I’m starting to really dislike this book. Today’s message is about awakening the gratitude in your heart for your many blessings. That’s not what’s causing the downward spiral of my enjoyment of the book. That’s a wonderful message, one I try to adhere to.
What’s bothering me is my impression that the author was writing from a place of if not elitism, then certainly a position of comfort so extreme she can’t even understand how awful she sounds with sentences like this:
“One ordinary morning I realized I was emotionally and physically exhausted from concentrating on things I wanted to buy but couldn’t afford.”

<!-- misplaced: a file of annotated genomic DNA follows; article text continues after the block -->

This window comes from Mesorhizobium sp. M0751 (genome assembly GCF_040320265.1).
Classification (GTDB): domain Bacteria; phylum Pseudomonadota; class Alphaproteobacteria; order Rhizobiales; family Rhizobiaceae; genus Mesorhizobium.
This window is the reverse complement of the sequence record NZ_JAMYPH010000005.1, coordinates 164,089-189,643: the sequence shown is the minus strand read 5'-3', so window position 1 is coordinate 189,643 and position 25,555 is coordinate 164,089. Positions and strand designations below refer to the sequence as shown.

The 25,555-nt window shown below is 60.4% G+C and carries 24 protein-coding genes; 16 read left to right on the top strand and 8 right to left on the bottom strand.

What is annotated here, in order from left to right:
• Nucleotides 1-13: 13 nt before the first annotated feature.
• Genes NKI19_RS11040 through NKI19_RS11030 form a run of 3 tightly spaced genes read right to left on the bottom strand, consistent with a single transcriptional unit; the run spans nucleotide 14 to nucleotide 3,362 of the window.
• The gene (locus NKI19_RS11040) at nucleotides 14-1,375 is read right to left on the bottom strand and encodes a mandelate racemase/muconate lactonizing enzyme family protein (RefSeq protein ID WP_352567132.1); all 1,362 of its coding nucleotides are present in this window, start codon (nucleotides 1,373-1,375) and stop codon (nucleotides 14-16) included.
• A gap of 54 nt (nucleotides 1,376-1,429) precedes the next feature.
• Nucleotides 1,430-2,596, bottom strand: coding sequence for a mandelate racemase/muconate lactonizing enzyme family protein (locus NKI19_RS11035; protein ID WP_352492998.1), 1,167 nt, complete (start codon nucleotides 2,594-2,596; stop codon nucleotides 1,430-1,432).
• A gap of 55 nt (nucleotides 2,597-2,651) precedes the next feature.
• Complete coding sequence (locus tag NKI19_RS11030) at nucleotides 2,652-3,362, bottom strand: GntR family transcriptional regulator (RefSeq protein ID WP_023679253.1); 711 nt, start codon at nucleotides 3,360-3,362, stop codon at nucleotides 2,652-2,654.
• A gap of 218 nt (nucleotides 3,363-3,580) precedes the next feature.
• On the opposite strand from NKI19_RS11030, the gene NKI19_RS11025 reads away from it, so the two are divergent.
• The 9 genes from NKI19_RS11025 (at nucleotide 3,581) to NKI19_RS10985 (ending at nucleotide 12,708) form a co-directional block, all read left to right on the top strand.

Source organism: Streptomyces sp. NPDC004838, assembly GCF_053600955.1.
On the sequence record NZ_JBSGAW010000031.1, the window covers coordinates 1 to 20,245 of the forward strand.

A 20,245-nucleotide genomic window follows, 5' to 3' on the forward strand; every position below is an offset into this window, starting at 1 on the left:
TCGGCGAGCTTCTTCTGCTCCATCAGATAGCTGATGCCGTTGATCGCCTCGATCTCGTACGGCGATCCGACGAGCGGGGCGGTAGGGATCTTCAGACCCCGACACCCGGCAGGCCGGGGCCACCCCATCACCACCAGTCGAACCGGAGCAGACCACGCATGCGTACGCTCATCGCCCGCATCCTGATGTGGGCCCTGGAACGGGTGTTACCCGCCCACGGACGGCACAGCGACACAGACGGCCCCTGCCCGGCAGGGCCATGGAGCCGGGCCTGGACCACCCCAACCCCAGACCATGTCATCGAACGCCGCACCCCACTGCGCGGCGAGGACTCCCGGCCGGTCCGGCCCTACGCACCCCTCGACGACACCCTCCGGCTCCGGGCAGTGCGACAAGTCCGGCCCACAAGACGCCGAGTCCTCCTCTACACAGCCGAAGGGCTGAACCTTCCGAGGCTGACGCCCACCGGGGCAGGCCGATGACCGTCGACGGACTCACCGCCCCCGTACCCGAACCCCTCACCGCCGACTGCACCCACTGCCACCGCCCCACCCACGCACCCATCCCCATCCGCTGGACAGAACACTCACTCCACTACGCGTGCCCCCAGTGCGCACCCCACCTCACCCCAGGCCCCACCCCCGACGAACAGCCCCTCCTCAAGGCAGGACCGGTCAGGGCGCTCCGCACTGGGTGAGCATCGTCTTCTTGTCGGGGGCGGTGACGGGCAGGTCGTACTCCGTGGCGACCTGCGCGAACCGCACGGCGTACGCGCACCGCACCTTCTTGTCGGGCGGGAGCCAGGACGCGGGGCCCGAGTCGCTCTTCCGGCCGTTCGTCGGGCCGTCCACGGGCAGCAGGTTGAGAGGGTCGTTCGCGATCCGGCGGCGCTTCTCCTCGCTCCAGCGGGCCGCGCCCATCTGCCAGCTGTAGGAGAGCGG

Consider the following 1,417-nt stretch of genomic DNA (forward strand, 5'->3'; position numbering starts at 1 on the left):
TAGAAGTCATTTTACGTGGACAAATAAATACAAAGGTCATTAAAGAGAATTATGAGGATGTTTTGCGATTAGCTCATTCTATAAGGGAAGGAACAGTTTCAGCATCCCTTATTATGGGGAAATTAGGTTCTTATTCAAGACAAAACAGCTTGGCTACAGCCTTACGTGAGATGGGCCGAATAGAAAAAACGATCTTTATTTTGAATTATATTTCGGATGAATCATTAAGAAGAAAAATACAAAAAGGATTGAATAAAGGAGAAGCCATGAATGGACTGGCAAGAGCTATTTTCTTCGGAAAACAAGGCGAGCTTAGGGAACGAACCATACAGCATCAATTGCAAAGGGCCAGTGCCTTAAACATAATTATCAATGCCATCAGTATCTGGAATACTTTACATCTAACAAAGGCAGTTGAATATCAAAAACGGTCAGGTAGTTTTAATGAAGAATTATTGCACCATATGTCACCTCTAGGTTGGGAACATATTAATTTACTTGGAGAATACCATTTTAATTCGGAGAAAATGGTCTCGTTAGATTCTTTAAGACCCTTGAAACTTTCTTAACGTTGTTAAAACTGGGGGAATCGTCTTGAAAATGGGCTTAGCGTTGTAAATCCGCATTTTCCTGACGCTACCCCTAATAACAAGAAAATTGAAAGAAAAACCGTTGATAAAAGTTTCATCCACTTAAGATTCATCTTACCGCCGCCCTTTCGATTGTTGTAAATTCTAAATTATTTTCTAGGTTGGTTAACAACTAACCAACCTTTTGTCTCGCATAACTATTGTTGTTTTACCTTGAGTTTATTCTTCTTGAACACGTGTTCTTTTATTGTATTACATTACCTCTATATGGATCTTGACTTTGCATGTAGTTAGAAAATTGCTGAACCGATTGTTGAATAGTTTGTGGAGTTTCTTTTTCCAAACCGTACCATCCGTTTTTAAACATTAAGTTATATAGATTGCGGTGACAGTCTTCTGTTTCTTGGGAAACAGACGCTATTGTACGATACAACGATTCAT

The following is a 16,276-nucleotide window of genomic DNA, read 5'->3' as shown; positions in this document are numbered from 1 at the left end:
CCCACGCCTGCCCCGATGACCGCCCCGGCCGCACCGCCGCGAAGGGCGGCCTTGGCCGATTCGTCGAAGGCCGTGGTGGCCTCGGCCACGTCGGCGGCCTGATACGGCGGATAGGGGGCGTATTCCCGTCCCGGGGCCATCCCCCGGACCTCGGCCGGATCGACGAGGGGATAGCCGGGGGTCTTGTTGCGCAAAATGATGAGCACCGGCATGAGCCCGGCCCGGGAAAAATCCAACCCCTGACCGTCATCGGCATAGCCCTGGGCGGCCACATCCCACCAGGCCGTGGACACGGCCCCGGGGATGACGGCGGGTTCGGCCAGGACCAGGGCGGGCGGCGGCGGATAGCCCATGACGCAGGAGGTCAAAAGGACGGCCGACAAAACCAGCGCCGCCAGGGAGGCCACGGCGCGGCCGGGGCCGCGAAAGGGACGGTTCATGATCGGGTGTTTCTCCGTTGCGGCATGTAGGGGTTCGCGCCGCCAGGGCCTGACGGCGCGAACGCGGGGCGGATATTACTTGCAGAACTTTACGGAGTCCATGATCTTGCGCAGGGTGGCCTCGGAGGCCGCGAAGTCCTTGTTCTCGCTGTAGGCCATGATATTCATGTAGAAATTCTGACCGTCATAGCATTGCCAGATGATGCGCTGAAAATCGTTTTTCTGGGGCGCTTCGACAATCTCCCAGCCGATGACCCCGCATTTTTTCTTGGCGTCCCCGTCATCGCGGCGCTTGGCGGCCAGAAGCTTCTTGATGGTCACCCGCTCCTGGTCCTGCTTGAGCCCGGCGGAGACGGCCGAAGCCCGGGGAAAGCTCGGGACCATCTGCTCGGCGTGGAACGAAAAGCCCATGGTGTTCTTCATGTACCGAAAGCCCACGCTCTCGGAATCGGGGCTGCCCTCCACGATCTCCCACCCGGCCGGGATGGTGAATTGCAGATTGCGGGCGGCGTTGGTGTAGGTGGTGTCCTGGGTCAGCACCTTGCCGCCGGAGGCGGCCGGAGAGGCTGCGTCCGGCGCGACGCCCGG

Really? What was she, 13 years old? Wow.
I had to force myself to read the rest. She does redeem herself to a point by taking stock of her life and realizing “I was a very rich woman” who was experiencing a “temporary cash flow,” although even that latter term screams elitism to me. Poor people don’t have cash flow problems. They have poverty problems.
As she concludes, a bit of humility does slip into the text.
“My heart begins to overflow with gratefulness.”
My problem is I’m wondering how grateful she’d be if she were serving her family canned beans and dollar store hot dogs, on stale bread as rolls, for dinner.
In late 2015 I started reading “Simple Abundance” a daily devotional by Sarah Ban Breathnach. It’s more than a devotional; it’s a guide to recognizing, and seeking, the joy in each moment. I haven’t quite reached that state, but I’m hopeful. I’ve decided to share my daily thoughts on this blog. I’d love to hear yours as well.